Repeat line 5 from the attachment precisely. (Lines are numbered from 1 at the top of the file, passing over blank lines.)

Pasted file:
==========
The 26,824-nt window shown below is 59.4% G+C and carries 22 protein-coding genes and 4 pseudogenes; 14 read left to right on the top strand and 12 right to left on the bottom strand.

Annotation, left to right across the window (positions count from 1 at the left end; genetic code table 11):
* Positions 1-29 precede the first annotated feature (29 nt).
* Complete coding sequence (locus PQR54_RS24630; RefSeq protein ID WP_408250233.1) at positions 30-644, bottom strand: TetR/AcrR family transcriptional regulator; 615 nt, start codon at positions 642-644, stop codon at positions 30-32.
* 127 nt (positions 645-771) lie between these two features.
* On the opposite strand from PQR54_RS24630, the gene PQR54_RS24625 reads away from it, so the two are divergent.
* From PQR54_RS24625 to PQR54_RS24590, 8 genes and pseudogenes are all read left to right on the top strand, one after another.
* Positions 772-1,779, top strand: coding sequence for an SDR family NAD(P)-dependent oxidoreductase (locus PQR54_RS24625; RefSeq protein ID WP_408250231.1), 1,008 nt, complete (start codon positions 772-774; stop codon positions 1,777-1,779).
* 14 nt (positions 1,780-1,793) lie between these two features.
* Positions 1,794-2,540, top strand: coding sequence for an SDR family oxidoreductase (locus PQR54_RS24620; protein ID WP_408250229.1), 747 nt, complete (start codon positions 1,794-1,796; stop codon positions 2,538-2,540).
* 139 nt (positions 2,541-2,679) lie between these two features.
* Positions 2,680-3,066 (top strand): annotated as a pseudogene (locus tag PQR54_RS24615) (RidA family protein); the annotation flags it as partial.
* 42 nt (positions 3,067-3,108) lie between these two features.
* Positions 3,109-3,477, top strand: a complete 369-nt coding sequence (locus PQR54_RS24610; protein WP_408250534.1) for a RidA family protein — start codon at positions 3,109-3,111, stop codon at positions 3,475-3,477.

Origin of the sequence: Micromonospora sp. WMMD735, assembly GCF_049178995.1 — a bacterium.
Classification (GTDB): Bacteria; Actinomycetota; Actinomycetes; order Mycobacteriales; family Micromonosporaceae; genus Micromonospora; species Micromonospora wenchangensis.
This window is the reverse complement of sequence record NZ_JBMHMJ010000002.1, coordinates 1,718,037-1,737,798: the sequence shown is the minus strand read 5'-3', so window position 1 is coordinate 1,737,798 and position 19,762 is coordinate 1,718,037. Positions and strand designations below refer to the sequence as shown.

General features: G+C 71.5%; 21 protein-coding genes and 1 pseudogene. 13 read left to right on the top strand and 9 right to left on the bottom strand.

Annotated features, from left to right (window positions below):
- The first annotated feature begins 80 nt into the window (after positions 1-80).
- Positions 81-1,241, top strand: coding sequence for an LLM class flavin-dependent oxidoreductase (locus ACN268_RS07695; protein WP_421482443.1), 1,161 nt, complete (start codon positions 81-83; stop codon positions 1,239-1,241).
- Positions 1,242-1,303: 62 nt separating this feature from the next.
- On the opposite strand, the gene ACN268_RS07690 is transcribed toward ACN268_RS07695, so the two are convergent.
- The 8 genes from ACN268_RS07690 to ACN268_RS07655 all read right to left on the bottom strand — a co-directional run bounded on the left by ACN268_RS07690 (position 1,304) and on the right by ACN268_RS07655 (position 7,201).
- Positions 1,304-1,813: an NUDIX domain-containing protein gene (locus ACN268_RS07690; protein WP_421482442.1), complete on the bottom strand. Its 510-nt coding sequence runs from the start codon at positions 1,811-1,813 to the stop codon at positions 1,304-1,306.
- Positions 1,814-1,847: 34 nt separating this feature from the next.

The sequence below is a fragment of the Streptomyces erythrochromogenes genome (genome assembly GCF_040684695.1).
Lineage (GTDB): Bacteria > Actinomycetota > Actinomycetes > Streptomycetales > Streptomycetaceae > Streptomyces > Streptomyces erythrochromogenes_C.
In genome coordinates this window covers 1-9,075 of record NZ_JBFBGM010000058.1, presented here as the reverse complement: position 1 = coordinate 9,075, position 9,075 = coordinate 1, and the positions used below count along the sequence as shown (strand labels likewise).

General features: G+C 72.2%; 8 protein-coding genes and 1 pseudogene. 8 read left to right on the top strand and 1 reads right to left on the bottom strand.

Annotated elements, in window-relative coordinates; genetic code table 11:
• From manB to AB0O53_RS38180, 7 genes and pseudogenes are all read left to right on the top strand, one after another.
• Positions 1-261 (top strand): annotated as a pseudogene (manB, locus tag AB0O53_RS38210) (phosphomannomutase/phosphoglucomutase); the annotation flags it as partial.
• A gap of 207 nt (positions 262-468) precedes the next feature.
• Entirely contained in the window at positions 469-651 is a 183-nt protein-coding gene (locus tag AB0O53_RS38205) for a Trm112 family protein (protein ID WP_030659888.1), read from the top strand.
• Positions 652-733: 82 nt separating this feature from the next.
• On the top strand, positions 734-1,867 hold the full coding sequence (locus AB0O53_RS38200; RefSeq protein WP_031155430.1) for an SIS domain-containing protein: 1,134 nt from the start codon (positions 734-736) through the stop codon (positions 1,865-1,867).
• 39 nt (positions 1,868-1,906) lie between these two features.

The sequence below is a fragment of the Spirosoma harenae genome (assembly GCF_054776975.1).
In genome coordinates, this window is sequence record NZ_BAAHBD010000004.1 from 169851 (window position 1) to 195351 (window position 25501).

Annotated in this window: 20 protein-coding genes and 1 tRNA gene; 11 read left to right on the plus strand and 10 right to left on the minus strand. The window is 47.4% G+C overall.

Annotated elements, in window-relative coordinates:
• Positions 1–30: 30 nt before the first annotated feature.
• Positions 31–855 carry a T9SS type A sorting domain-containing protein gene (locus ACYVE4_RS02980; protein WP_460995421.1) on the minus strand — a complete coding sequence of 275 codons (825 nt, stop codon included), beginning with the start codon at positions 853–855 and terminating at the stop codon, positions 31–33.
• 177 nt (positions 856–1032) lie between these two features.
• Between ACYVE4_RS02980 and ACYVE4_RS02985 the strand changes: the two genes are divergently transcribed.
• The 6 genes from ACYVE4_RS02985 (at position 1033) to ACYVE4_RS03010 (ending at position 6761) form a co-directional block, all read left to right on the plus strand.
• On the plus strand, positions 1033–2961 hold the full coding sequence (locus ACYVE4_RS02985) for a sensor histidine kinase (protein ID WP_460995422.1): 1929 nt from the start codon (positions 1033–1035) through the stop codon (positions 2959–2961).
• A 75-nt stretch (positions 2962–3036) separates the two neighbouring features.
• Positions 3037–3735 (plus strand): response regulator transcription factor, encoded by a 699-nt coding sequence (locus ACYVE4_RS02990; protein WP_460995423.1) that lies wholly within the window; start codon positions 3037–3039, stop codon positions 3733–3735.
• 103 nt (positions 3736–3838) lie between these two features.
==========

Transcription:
* 127 nt (positions 645-771) lie between these two features.